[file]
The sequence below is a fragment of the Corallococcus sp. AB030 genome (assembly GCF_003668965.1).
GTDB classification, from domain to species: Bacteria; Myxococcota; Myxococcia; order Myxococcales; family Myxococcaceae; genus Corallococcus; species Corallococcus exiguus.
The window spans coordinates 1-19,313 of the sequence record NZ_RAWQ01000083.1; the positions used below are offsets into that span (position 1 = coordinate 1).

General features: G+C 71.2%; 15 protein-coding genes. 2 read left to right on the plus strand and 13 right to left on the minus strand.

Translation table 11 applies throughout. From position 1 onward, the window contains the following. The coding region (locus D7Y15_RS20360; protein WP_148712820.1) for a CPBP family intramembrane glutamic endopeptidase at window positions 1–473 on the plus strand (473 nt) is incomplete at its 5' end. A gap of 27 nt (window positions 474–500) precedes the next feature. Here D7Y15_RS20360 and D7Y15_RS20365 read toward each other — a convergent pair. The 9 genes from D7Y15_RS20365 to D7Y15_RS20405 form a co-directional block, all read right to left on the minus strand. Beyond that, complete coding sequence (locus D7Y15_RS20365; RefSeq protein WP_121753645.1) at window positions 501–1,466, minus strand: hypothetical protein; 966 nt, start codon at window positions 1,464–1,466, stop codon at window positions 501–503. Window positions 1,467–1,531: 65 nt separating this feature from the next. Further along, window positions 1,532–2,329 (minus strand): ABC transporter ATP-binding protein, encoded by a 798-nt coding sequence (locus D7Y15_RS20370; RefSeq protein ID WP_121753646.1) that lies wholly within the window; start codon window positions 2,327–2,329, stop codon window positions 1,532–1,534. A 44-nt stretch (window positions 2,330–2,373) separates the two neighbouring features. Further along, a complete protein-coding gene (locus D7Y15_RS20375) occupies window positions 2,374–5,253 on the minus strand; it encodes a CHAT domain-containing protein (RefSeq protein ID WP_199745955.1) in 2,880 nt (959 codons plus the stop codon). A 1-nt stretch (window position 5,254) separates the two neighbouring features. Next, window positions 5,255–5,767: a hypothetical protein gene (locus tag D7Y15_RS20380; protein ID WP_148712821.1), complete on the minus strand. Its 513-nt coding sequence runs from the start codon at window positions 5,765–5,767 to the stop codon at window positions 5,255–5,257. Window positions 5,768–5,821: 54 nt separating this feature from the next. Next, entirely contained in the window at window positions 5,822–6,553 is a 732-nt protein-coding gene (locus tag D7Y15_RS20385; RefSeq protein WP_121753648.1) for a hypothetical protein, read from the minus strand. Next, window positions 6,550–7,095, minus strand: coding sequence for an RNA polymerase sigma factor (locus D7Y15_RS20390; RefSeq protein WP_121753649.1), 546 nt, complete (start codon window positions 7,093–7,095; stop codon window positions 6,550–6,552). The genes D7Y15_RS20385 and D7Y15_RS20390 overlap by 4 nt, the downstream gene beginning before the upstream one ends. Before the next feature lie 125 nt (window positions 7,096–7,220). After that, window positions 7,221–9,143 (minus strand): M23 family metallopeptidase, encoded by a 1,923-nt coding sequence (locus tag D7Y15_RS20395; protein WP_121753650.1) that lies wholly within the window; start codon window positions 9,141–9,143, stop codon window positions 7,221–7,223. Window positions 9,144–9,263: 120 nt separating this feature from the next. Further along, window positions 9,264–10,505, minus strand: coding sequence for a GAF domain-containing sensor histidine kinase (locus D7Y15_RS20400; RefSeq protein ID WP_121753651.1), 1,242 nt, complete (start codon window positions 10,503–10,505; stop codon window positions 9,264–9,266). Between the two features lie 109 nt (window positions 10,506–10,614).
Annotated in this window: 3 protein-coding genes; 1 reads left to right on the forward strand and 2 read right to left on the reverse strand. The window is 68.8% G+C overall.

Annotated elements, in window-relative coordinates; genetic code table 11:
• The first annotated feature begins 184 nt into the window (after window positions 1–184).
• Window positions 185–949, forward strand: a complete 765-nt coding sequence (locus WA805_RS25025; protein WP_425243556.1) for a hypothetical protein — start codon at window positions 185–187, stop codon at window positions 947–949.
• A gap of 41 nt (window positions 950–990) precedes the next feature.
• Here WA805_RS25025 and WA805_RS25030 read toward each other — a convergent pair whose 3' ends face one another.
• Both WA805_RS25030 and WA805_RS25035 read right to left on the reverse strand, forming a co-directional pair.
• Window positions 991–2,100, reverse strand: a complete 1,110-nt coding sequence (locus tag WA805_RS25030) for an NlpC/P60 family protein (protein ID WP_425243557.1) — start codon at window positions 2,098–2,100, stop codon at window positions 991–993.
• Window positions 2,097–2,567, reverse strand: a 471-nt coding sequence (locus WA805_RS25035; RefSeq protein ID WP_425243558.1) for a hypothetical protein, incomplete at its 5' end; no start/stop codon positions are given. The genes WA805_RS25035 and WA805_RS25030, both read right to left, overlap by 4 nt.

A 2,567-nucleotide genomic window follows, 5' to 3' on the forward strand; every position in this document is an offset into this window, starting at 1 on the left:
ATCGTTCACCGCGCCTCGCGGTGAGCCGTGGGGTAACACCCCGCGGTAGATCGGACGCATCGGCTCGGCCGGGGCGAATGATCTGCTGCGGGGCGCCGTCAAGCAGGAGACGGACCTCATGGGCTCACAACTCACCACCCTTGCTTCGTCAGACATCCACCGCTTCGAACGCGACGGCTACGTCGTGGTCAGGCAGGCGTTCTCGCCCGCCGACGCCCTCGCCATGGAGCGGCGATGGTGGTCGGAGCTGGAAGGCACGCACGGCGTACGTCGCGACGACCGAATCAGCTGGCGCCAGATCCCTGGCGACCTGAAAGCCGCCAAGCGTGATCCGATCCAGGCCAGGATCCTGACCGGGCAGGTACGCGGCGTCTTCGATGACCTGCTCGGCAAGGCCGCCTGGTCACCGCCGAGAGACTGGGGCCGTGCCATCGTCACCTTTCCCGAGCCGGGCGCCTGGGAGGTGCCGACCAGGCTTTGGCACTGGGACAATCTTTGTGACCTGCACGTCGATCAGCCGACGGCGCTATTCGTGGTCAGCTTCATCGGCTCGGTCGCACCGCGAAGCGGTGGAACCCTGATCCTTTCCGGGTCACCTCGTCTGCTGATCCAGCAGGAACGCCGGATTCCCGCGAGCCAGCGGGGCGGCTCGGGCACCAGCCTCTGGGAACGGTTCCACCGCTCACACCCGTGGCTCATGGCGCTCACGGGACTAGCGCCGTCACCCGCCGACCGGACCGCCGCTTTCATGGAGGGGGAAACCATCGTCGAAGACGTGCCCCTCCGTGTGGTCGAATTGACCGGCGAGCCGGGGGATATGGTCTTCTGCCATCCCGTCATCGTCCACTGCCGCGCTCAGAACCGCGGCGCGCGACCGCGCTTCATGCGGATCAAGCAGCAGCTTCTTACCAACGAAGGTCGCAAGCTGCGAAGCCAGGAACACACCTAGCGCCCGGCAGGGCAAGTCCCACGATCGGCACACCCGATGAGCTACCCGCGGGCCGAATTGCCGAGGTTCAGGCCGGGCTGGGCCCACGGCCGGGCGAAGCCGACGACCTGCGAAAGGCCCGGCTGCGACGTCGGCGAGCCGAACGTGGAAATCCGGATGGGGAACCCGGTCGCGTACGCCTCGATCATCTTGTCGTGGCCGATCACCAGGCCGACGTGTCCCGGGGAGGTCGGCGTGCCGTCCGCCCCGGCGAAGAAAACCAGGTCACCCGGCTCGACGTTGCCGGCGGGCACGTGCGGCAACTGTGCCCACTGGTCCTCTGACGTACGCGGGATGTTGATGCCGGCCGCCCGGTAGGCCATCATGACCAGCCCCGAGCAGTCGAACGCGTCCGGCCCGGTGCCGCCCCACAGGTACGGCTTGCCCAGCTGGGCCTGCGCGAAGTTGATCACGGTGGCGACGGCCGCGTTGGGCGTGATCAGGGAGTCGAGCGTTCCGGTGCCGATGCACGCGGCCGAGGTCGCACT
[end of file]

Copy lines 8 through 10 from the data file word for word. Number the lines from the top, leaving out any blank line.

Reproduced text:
• The first annotated feature begins 184 nt into the window (after window positions 1–184).
• Window positions 185–949, forward strand: a complete 765-nt coding sequence (locus WA805_RS25025; protein WP_425243556.1) for a hypothetical protein — start codon at window positions 185–187, stop codon at window positions 947–949.
• A gap of 41 nt (window positions 950–990) precedes the next feature.